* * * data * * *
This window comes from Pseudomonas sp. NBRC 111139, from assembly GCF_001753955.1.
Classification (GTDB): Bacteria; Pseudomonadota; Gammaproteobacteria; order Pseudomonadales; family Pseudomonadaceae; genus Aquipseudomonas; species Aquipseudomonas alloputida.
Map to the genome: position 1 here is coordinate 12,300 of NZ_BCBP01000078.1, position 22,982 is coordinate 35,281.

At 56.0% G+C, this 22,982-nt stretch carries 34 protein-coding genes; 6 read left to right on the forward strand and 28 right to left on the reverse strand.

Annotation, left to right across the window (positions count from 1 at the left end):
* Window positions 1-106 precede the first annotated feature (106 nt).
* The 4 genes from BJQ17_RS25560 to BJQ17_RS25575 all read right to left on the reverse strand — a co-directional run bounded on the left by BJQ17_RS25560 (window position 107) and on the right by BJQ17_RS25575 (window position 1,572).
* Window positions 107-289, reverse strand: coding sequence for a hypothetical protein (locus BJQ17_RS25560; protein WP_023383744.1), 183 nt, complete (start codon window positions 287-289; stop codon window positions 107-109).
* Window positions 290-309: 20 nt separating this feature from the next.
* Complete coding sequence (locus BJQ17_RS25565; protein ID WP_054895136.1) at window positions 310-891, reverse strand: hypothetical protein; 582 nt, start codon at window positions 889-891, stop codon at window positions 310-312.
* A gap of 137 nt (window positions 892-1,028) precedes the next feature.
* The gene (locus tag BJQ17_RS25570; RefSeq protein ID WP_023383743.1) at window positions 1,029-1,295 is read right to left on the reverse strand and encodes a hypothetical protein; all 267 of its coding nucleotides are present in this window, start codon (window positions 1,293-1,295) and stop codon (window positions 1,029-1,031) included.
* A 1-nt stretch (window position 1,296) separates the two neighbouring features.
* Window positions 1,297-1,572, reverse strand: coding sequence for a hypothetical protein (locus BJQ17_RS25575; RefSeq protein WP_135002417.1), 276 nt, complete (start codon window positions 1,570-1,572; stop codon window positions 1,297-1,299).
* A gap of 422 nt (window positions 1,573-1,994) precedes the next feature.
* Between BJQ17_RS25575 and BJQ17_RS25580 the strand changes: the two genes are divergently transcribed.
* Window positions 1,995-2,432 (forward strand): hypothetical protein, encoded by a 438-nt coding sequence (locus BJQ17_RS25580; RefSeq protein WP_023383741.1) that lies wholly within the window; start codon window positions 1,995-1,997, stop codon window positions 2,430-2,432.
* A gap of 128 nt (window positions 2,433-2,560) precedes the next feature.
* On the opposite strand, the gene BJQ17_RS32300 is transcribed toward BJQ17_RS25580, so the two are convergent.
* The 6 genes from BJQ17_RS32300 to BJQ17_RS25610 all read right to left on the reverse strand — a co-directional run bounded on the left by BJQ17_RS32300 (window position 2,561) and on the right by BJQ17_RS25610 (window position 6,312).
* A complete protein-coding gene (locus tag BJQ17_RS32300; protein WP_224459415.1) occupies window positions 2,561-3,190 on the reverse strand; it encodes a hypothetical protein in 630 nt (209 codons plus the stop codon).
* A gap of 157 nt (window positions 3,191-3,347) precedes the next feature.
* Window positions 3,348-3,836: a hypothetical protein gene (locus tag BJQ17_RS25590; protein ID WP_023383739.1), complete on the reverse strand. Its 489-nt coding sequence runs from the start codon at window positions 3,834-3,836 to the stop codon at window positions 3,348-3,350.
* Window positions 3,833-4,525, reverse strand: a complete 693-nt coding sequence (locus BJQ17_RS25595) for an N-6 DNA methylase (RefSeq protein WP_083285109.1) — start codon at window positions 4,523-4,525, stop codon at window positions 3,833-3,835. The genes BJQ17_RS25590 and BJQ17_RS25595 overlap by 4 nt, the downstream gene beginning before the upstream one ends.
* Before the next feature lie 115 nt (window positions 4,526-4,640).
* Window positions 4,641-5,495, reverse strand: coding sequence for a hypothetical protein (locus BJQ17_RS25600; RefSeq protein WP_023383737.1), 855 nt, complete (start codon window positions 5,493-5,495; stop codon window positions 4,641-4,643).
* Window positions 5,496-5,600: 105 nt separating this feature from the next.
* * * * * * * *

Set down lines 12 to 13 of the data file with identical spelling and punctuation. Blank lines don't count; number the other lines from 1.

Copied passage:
* The gene (locus tag BJQ17_RS25570; RefSeq protein ID WP_023383743.1) at window positions 1,029-1,295 is read right to left on the reverse strand and encodes a hypothetical protein; all 267 of its coding nucleotides are present in this window, start codon (window positions 1,293-1,295) and stop codon (window positions 1,029-1,031) included.
* A 1-nt stretch (window position 1,296) separates the two neighbouring features.